If you think a Museum cannot exist without objects, think again! The amazing Amardeep Bahl has created a wonder which leaves you awe-struck and you have to keep going back to know more and more.
Our next Museum-Learning Module is Legacy Punjab, and Sikh History for Class 8 of Vivek High – and am so glad that I get to keep visiting this Museum for it. This is because every visit, I discover something new. A masterpiece of rich Sikh culture and religious history, the `Virasat-e-Khalsa` is located in the holy city of Anandpur Sahib, the birthplace of the Khalsa.Conceived as a repository of the rich heritage of the `Khalsa`, the museum showcases the history and culture of Punjab; the heritage complex has been built to emphasize the eternal message of the 10 Sikh Gurus.
After spending a total of 18 hours over 5 visits I have decided to write this post – after I *think* I finally understood it all.
Built on a 100-acre site at Anandpur Sahib, 85 km from Chandigarh, the Viraat-e-Khalsa or Khalsa Heritage Center stands at a site that is the birthplace of the Khalsa Panth, the present day Sikh religion. The second holiest Sikh shrine, Takht Keshgarh Sahib, is located here. At the Takht Keshgarh Sahib, you can see the real weapons and swords, but I will leave that post for another day.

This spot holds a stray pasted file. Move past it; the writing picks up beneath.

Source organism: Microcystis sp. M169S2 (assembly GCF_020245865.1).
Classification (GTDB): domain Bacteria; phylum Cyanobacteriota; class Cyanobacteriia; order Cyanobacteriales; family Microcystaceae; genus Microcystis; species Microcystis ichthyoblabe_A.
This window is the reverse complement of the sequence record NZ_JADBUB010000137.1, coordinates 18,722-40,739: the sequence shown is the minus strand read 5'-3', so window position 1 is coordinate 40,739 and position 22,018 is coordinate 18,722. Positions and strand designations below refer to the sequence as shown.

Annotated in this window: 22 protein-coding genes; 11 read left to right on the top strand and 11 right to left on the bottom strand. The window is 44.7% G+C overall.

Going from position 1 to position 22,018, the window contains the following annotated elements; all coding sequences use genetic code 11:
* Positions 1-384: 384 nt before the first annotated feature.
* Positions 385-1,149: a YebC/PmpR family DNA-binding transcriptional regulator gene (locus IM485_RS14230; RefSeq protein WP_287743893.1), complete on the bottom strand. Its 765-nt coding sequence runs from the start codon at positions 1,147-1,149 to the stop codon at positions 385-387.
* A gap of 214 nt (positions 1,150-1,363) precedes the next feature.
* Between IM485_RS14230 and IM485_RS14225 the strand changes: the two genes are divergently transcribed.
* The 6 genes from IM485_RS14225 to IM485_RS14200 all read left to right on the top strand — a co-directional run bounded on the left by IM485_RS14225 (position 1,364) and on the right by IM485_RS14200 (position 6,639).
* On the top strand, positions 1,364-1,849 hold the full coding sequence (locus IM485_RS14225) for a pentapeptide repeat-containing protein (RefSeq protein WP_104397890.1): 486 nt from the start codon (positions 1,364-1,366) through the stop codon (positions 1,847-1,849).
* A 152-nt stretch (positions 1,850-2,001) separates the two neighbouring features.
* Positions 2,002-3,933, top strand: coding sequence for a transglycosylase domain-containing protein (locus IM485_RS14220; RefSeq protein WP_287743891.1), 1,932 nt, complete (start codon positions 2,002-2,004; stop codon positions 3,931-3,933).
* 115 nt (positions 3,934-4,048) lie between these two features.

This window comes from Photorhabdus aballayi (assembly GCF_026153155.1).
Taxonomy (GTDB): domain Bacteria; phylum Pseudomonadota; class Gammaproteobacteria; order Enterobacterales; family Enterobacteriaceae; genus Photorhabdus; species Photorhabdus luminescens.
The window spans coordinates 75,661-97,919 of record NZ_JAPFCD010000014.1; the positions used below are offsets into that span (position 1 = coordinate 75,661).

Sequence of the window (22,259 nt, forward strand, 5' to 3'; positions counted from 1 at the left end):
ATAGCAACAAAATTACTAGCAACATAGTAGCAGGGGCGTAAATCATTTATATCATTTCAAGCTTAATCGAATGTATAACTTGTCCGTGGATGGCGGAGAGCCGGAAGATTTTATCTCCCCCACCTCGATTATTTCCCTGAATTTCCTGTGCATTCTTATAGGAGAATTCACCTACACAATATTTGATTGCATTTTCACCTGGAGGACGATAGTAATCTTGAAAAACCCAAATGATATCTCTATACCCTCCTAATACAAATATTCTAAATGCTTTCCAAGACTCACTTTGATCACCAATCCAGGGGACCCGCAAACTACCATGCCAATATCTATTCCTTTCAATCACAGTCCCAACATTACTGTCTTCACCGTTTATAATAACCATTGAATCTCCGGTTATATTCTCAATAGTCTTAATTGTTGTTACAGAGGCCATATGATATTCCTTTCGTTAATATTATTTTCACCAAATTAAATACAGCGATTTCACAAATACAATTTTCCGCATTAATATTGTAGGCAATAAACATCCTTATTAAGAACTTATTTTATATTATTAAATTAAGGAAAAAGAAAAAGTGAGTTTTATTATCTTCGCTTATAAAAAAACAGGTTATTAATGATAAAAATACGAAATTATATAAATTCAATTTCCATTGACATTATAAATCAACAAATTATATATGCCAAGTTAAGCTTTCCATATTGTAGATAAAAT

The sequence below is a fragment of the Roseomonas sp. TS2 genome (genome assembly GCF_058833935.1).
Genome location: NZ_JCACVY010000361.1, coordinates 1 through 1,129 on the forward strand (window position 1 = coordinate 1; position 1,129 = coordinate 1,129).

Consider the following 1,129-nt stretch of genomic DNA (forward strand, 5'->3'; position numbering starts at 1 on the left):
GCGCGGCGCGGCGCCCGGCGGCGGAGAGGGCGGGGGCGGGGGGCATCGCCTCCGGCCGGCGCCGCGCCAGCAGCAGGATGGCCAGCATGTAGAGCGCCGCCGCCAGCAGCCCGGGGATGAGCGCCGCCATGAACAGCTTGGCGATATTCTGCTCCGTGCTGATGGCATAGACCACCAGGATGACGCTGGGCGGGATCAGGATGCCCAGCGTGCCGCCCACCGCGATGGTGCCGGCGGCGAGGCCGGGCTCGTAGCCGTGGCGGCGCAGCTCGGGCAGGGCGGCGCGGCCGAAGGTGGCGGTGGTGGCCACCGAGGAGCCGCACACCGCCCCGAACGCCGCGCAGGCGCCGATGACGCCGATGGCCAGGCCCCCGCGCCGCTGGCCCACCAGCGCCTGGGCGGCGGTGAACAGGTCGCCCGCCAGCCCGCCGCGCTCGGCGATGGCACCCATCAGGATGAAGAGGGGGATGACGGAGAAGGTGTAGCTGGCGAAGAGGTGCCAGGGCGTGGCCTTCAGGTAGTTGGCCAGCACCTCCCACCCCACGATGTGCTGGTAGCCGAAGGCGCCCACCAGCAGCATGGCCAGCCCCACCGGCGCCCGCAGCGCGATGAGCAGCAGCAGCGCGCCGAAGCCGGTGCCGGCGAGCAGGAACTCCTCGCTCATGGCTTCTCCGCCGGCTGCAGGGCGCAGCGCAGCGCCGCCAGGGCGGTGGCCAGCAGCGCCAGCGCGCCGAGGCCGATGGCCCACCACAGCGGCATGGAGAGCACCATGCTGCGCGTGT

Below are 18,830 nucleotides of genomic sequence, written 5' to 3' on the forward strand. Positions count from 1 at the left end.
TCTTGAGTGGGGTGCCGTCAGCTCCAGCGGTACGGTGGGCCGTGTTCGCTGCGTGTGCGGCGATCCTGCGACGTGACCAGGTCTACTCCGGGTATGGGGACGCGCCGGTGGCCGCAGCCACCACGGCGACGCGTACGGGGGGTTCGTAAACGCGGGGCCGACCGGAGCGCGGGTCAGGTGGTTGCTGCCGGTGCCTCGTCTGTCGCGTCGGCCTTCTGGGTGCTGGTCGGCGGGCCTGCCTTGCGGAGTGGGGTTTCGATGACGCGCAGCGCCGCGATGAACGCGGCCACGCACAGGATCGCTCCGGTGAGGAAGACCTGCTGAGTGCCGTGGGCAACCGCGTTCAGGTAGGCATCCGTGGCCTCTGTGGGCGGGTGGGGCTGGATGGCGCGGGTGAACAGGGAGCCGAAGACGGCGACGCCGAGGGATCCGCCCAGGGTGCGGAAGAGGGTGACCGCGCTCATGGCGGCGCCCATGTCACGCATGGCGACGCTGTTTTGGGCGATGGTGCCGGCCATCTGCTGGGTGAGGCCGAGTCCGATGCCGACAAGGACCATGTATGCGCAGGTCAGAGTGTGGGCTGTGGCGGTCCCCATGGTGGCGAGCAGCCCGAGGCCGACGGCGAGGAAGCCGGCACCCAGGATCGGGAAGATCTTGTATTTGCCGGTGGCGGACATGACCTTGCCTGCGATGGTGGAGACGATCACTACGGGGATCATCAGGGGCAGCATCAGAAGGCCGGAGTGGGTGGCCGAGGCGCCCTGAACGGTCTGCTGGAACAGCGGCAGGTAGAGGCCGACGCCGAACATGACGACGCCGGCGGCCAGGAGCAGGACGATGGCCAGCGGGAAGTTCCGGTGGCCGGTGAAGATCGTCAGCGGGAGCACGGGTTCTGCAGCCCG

It was here in 1699, on the day of Baisakhi, that the 10th Sikh guru, Guru Gobind Singh, founded the Khalsa Panth and baptized the `Panj Piaras` (the first five baptized Sikhs known to be the loved ones of the Guru).
The Museum building, which is shaped like hands offering prayers, unfolds Sikh history and tradition -like never before.The project has two main complexes, which are joined with a connecting ceremonial bridge. The canopy on this bridge is a strange experiment in architecture and is situated in the opposite direction of the sun and does not provide any shade.
The western complex houses an auditorium with a seating capacity of 400. It has a huge exhibition gallery and a library (including a library of Music), housing all journals, magazines, books and periodicals on Sikhism.